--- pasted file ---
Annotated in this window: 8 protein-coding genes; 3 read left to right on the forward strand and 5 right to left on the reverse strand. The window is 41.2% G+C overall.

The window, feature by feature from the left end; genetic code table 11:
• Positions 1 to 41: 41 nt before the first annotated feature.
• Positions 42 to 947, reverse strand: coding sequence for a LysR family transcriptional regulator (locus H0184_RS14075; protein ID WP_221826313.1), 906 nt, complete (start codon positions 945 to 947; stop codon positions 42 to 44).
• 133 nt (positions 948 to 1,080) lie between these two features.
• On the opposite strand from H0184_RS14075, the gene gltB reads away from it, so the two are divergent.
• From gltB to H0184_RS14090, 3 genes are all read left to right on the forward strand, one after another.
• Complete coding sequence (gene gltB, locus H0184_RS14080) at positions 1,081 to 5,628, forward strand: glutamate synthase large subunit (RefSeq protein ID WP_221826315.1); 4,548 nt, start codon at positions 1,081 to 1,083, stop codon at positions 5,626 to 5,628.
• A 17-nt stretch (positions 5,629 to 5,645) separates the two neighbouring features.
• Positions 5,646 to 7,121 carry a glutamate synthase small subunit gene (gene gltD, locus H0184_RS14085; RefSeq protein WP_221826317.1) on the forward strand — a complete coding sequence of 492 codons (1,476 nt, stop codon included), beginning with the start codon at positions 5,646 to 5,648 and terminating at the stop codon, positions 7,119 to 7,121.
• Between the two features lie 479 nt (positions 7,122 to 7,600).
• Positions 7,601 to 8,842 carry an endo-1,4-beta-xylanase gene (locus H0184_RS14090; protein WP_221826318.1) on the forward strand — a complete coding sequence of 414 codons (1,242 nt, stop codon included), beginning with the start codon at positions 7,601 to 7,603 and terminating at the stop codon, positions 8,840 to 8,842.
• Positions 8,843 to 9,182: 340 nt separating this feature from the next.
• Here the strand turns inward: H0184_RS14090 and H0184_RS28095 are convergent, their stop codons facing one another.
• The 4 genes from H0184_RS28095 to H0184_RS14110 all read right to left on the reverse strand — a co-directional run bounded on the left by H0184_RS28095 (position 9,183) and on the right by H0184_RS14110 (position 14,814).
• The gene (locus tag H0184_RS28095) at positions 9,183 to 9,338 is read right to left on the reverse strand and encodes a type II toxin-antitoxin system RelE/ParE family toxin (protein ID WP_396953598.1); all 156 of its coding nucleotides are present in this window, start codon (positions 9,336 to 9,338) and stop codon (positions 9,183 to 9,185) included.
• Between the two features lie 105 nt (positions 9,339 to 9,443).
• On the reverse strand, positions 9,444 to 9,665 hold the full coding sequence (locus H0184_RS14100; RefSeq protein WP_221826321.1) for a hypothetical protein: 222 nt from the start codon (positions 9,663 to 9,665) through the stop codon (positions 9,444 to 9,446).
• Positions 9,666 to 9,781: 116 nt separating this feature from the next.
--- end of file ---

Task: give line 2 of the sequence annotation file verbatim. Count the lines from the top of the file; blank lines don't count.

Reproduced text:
The window, feature by feature from the left end; genetic code table 11: